Practicing Japanese through life and leisure

NOAM KATZ
CONTRIBUTING WRITER

The private jet starts to pick up speed on the runway for takeoff.
Inside, a young man looks out the window, transfixed, as a young woman
runs alongside the plane, frantically calling out to him.
The jet suddenly aborts takeoff, he leaps out and runs toward her for
a passionate embrace while I…sit stunned with tears spilling down my
cheeks at this incredible scene between Domyoji and Makino in the
popular Japanese drama, “Hana Yori Dango” (“Boys Over Flowers”).
How times had changed since the days after I first arrived in Japan.
Back then, I remember staring incomprehensibly at the TV, unable to
decipher a single word other than a final “ne” when baseball
announcers spoke.
After getting over the embarrassing realization that, as a grown adult
male, I had just cried over some exceptionally dramatic fiction in a
teenage drama, I took solace in the fact that I was finally
comprehending Japanese, and having a great time doing so.
Everyone has their own reasons for learning Japanese, but I assure you
that mine went beyond watching teen dramas. Unlike many of my Western
friends and college classmates, who often cited interest in Japanese
pop culture as the impetus to study the language, my decision to learn
Japanese happened relatively later in life.
Simply put, I had visited Japan as a traveler, then decided to take on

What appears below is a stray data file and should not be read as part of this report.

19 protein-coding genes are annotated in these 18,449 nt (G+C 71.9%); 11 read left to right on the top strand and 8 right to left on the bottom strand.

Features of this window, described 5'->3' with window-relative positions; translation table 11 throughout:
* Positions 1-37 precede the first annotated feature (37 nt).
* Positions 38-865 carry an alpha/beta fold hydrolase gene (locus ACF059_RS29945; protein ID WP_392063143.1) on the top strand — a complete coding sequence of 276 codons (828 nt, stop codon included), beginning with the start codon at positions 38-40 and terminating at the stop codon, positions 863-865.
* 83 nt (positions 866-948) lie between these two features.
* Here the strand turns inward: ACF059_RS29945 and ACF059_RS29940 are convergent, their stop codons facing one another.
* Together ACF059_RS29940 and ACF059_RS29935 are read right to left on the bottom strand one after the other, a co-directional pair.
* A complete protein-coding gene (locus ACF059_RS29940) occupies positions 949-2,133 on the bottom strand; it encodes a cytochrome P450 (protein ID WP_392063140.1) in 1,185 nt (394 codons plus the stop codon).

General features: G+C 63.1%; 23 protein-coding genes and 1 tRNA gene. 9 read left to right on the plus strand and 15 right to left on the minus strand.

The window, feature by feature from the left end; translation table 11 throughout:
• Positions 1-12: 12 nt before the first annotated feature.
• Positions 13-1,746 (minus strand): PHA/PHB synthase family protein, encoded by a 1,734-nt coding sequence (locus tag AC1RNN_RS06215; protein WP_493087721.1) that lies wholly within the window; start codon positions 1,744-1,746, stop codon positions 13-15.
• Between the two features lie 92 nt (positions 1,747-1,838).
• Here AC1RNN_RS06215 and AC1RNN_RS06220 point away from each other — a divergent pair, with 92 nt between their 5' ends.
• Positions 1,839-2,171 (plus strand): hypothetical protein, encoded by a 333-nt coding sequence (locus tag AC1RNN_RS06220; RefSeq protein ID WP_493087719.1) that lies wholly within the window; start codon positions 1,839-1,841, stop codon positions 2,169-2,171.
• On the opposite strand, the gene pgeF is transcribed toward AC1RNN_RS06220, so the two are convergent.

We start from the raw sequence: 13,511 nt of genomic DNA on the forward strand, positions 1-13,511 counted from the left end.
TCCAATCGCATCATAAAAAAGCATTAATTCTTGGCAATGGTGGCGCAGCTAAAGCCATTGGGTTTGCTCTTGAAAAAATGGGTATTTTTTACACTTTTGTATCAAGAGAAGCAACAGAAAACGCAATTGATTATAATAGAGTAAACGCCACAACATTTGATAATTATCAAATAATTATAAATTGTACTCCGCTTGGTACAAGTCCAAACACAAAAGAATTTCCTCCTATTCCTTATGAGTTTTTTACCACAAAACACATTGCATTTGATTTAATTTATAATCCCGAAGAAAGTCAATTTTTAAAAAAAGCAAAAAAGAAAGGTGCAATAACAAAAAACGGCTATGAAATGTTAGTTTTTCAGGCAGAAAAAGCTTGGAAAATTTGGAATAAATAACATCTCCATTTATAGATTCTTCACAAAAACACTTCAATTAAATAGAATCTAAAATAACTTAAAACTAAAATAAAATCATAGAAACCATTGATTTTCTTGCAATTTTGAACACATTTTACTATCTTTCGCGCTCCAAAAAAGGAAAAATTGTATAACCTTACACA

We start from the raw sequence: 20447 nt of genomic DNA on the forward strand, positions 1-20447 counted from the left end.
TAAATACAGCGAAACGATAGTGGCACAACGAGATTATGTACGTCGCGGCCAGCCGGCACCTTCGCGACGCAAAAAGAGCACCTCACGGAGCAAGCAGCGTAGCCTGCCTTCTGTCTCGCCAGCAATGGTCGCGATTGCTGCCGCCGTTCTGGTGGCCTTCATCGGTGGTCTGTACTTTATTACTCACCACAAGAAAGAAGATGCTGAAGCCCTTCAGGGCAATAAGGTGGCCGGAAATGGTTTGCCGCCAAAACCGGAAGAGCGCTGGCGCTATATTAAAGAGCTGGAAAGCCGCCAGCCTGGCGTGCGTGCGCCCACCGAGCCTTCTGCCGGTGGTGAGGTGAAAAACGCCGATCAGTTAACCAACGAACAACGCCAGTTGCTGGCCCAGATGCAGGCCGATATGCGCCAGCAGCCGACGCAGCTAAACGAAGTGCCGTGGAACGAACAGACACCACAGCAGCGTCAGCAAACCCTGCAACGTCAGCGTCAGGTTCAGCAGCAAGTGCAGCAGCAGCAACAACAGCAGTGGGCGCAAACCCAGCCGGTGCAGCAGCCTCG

the adventure of living here after graduating from university. My
first goal with Japanese was merely communication. Having been lucky
enough to live and work in a country so different from my native
United States of America, I wanted to talk to Japanese people, to
understand their perspectives and seek answers to the many questions
that formed in my mind the longer I lived here.
Being the kind of person that benefits from more structured studying,
coupled with the fact that as I was living far from language schools,
I opted to attend Japanese classes offered at a local community
center, while also studying regularly with a proper Japanese language
teacher. But all work and no play makes Jack a dull boy, as the saying
goes, and with Japanese, I had the most enjoyment learning Japanese
through play.
“Hana Yori Dango” and many other movies and TV programs proved to be
some of the best ways to learn conversational Japanese. As an added
bonus, they helped me relate better to the Japanese teenagers I was
teaching. Communication? Check!
Karaoke also proved to be a tremendous boon, thanks to the furigana
readings above the kanji used in song lyrics. Singing along to
Japanese music, including the theme songs to the aforementioned TV
programs, took the chore out of remembering kanji.
Learning Japanese enabled me to move on from teaching English to
working in Japanese with Japanese colleagues, writing emails and
answering phone calls, and socializing at night.
Given the complex and challenging language that Japanese is, the
learning will likely never stop. Yet, I still marvel at having this
marvelous tool to communicate with any Japanese I meet and better
appreciate Japanese history and culture, including, sometimes, a
cheesy program or two.

INFORMATION

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